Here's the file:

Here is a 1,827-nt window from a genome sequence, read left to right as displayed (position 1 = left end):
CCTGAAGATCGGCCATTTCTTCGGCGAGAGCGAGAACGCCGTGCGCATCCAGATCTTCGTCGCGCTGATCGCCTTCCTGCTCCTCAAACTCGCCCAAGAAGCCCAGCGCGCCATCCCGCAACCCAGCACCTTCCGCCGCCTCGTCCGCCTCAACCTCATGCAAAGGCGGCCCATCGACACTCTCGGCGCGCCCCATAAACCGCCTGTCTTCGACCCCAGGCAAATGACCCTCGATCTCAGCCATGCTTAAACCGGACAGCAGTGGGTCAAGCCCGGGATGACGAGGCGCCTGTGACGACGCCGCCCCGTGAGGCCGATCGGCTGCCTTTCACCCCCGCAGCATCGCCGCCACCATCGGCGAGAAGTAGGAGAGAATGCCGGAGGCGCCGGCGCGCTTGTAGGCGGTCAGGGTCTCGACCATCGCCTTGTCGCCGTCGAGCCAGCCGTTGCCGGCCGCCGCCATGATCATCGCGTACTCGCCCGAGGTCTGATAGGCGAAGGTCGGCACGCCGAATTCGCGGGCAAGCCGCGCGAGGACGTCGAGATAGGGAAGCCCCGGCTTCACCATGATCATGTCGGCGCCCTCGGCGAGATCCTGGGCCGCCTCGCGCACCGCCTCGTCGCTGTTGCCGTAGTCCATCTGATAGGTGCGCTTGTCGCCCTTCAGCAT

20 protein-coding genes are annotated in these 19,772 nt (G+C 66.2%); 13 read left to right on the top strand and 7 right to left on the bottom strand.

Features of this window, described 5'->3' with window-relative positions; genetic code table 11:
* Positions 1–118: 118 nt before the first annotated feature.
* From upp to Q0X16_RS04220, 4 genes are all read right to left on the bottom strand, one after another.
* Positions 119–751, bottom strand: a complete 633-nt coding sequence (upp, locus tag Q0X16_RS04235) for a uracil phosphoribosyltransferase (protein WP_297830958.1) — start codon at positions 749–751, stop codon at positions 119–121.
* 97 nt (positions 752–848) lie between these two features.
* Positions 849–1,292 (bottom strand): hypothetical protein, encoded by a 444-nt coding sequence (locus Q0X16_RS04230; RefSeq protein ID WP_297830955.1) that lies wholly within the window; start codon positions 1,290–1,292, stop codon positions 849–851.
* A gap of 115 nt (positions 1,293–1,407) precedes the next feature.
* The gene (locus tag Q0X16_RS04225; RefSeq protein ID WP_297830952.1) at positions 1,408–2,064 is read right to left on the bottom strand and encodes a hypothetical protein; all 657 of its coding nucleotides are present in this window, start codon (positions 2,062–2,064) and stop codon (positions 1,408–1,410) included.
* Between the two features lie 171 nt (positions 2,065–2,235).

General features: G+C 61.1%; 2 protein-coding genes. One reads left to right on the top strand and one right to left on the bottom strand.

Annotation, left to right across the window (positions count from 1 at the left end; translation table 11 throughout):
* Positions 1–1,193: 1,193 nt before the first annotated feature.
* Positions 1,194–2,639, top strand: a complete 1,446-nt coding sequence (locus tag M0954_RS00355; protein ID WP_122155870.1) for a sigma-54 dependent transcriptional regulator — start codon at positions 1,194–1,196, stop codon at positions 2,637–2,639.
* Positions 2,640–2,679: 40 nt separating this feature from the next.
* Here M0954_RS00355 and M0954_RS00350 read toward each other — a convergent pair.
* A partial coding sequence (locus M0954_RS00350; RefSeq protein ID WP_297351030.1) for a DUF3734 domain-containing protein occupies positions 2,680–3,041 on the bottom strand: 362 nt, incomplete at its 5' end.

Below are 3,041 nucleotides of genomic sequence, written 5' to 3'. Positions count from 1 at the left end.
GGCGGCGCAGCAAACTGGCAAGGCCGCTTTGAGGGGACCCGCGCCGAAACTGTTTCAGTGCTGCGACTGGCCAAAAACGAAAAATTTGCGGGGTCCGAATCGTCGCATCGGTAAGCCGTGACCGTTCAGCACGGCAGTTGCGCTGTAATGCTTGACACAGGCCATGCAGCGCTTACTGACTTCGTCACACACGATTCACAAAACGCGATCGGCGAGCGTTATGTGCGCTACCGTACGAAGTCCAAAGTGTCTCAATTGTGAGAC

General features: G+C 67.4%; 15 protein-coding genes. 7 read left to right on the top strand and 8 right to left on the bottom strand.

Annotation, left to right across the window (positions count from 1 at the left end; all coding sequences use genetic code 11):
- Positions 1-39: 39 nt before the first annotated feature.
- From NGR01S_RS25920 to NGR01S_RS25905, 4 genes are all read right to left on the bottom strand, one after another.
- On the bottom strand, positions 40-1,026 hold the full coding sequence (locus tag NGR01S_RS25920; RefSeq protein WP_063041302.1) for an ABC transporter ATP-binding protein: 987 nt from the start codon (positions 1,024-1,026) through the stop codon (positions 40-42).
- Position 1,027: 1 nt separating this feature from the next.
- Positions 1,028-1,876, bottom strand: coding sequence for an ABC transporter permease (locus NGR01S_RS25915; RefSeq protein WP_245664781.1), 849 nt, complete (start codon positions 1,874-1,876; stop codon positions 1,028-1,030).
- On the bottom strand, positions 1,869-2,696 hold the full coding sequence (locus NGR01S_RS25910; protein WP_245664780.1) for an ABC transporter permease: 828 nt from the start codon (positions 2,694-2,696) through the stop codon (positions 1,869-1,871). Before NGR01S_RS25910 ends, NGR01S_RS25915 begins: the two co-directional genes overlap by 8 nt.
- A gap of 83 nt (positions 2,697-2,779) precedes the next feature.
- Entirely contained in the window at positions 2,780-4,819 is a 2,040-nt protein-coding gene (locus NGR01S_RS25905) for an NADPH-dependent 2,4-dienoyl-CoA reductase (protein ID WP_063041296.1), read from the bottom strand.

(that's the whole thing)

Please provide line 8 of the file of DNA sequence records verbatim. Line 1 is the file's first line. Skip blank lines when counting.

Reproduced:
* 97 nt (positions 752–848) lie between these two features.